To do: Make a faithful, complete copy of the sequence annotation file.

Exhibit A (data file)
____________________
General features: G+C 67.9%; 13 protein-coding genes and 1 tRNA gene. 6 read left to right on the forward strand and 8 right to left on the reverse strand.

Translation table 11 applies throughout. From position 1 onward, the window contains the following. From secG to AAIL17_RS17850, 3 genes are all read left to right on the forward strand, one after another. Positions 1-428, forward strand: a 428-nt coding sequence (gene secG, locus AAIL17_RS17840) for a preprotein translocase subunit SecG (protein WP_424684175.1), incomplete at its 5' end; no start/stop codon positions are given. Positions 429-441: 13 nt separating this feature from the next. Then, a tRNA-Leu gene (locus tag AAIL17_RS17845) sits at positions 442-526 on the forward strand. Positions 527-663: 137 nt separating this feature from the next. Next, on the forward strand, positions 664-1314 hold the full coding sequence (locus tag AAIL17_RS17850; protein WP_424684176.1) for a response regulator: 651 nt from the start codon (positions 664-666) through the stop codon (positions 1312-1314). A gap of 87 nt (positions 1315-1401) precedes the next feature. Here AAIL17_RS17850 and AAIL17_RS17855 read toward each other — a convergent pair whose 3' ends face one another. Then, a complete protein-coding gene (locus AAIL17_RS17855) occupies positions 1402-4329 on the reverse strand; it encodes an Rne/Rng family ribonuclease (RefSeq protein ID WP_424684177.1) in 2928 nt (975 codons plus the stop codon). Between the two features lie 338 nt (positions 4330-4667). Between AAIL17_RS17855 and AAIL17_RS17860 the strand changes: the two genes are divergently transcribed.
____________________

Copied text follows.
General features: G+C 67.9%; 13 protein-coding genes and 1 tRNA gene. 6 read left to right on the forward strand and 8 right to left on the reverse strand.

Translation table 11 applies throughout. From position 1 onward, the window contains the following. From secG to AAIL17_RS17850, 3 genes are all read left to right on the forward strand, one after another. Positions 1-428, forward strand: a 428-nt coding sequence (gene secG, locus AAIL17_RS17840) for a preprotein translocase subunit SecG (protein WP_424684175.1), incomplete at its 5' end; no start/stop codon positions are given. Positions 429-441: 13 nt separating this feature from the next. Then, a tRNA-Leu gene (locus tag AAIL17_RS17845) sits at positions 442-526 on the forward strand. Positions 527-663: 137 nt separating this feature from the next. Next, on the forward strand, positions 664-1314 hold the full coding sequence (locus tag AAIL17_RS17850; protein WP_424684176.1) for a response regulator: 651 nt from the start codon (positions 664-666) through the stop codon (positions 1312-1314). A gap of 87 nt (positions 1315-1401) precedes the next feature. Here AAIL17_RS17850 and AAIL17_RS17855 read toward each other — a convergent pair whose 3' ends face one another. Then, a complete protein-coding gene (locus AAIL17_RS17855) occupies positions 1402-4329 on the reverse strand; it encodes an Rne/Rng family ribonuclease (RefSeq protein ID WP_424684177.1) in 2928 nt (975 codons plus the stop codon). Between the two features lie 338 nt (positions 4330-4667). Between AAIL17_RS17855 and AAIL17_RS17860 the strand changes: the two genes are divergently transcribed.